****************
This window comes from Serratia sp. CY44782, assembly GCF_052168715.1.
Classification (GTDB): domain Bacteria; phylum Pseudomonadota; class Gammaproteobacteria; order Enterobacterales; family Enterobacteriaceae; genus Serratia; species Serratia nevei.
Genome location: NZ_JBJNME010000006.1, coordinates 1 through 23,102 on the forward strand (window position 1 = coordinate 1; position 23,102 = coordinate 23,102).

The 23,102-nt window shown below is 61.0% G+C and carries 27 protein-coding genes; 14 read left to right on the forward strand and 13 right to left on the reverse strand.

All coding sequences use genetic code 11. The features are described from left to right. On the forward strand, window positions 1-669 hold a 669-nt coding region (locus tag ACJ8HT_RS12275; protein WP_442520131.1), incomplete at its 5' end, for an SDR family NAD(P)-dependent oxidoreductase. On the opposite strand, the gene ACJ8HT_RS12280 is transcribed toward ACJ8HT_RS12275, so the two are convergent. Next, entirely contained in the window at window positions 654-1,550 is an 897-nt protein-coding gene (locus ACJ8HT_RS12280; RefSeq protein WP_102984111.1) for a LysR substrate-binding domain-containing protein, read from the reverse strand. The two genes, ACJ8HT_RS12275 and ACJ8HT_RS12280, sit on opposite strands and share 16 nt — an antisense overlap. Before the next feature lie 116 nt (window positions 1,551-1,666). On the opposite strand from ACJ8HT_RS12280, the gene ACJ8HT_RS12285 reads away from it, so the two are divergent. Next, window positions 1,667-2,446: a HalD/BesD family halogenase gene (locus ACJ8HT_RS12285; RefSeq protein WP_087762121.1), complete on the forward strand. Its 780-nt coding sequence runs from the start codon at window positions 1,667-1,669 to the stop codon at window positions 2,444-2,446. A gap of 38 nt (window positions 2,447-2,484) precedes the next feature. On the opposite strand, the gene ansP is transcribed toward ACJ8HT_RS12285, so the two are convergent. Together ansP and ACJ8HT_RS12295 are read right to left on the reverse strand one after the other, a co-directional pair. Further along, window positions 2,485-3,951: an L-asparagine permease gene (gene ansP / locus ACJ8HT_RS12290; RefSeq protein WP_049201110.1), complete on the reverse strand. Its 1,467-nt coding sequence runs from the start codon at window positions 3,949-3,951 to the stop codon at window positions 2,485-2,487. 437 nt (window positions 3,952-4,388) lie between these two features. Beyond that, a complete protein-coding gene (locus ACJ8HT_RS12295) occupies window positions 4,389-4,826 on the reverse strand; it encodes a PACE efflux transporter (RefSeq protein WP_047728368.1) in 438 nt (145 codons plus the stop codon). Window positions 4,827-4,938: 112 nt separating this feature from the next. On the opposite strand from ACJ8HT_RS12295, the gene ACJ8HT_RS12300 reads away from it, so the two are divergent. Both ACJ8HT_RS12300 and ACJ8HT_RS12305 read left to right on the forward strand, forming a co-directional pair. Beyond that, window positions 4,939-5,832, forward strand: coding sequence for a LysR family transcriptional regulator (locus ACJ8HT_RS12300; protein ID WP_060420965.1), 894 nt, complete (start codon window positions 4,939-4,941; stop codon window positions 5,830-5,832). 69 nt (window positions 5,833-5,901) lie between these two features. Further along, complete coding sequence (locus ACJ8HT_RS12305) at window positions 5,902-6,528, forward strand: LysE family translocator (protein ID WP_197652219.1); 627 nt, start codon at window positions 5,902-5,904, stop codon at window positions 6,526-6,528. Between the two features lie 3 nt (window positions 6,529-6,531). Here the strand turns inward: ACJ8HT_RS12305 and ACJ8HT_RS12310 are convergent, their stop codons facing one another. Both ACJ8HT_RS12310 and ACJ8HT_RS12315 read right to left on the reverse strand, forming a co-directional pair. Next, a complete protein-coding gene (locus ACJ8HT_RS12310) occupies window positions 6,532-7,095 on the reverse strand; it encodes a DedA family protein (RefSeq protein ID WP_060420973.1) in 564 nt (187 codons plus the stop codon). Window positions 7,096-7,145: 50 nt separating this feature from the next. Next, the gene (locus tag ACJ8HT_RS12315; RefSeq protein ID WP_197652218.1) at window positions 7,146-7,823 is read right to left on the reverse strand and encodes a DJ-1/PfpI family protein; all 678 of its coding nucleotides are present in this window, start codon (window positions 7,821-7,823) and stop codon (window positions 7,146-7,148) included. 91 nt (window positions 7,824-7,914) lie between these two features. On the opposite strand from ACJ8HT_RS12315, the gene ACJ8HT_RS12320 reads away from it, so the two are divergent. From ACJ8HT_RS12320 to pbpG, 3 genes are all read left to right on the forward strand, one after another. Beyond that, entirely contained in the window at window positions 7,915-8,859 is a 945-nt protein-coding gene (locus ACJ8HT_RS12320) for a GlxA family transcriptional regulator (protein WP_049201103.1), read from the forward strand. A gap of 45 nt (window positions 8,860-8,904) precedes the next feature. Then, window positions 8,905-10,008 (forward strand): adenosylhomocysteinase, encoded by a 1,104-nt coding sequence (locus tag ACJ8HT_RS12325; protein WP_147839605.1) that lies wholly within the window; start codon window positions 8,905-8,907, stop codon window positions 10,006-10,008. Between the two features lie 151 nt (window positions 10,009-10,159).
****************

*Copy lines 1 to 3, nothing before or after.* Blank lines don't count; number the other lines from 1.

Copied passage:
This window comes from Serratia sp. CY44782, assembly GCF_052168715.1.
Classification (GTDB): domain Bacteria; phylum Pseudomonadota; class Gammaproteobacteria; order Enterobacterales; family Enterobacteriaceae; genus Serratia; species Serratia nevei.
Genome location: NZ_JBJNME010000006.1, coordinates 1 through 23,102 on the forward strand (window position 1 = coordinate 1; position 23,102 = coordinate 23,102).